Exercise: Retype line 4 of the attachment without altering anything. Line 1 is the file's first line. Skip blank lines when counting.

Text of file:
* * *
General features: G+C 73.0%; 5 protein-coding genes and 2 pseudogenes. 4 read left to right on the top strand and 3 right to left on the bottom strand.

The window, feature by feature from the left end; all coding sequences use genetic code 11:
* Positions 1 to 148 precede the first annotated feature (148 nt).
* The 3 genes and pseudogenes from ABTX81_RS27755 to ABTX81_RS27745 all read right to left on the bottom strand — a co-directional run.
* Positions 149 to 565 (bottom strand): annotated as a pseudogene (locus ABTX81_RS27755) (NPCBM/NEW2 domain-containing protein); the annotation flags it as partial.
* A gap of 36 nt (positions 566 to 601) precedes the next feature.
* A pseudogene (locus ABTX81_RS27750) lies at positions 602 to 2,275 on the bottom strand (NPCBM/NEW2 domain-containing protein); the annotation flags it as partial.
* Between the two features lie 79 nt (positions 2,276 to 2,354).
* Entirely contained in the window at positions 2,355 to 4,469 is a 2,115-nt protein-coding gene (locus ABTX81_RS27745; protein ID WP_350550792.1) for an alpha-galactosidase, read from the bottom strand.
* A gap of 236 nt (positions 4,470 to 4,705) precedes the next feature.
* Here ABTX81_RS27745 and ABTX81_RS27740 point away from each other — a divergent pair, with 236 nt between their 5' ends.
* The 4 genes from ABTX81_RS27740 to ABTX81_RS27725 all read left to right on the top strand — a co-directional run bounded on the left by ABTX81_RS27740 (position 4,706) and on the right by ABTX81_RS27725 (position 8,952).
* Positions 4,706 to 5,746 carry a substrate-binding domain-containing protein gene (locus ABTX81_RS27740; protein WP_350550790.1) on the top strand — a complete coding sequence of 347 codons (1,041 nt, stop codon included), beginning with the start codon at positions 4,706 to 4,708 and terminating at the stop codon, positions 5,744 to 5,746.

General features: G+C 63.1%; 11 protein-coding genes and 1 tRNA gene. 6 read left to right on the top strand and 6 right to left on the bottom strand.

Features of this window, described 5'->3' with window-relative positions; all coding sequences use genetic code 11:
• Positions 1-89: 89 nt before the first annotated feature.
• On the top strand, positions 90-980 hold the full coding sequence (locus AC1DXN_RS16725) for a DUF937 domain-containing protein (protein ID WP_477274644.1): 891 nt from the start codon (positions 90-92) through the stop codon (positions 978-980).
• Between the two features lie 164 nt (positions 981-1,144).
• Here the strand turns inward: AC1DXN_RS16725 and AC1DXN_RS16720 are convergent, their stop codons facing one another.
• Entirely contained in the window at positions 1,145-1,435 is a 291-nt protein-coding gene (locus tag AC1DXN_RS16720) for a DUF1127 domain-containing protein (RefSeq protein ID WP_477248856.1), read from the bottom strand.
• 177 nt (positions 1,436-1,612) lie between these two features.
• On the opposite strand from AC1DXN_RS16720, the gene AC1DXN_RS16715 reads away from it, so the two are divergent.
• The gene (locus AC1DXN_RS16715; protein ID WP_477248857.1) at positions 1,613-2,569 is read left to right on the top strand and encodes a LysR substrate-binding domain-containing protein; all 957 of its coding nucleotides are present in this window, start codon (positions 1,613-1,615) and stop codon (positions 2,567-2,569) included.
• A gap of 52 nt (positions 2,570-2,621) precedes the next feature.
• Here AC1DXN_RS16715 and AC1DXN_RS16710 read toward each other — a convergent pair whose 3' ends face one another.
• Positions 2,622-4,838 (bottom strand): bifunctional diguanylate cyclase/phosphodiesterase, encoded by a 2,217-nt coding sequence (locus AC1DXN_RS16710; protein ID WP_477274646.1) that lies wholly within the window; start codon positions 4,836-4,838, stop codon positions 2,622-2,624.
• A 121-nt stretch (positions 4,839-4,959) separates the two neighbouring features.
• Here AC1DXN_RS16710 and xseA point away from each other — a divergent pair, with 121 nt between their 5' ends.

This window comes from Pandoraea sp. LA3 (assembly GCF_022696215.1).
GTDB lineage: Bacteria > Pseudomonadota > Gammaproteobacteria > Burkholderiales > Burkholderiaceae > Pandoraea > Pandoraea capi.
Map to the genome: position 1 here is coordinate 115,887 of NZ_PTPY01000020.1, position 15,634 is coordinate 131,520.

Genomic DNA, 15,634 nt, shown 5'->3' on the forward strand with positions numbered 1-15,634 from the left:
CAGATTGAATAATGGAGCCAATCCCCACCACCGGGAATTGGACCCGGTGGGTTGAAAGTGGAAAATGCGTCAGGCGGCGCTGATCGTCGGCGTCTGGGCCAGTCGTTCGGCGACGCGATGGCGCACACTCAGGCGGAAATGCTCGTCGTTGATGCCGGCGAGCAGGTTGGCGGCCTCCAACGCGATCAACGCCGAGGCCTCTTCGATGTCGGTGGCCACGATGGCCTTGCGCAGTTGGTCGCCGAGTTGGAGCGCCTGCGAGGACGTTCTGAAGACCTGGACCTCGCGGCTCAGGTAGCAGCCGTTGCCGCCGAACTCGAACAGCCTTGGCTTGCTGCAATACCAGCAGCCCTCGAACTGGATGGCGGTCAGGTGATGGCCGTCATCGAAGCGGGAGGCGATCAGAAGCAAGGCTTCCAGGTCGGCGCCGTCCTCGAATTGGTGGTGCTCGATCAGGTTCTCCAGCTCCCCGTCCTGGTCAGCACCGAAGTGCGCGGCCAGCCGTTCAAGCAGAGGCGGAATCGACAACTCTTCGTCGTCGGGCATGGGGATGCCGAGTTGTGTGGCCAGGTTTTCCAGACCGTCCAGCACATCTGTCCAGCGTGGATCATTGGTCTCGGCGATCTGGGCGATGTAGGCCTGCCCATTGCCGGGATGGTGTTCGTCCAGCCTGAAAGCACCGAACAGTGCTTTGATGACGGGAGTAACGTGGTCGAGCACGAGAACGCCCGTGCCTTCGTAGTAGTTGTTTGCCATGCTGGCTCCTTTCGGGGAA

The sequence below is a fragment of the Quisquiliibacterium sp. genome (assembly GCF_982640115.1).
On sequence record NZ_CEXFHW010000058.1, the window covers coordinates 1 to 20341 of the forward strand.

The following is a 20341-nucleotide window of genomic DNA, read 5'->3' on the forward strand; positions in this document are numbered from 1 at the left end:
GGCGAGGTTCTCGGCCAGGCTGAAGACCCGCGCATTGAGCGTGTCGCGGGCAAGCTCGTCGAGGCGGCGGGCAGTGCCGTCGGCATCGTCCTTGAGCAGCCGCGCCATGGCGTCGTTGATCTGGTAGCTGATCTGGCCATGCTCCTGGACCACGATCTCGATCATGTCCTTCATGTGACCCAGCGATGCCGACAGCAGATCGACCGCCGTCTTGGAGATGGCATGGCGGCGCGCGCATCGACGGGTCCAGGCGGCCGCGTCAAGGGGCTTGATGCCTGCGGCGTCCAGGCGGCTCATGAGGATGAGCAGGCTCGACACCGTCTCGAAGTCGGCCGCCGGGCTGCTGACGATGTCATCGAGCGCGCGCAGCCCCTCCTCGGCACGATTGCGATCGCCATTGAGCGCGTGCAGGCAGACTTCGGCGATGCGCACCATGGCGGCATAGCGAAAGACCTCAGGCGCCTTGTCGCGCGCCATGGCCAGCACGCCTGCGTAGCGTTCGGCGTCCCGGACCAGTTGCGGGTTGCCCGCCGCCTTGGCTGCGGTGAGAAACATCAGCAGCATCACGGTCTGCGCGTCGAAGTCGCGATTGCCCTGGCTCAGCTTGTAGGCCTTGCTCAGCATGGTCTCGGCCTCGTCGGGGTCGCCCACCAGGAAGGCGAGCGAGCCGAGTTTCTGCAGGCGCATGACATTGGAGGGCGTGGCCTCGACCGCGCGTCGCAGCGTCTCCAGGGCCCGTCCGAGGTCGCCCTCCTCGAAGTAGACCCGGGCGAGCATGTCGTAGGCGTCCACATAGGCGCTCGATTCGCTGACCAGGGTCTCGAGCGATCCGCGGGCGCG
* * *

* The 3 genes and pseudogenes from ABTX81_RS27755 to ABTX81_RS27745 all read right to left on the bottom strand — a co-directional run.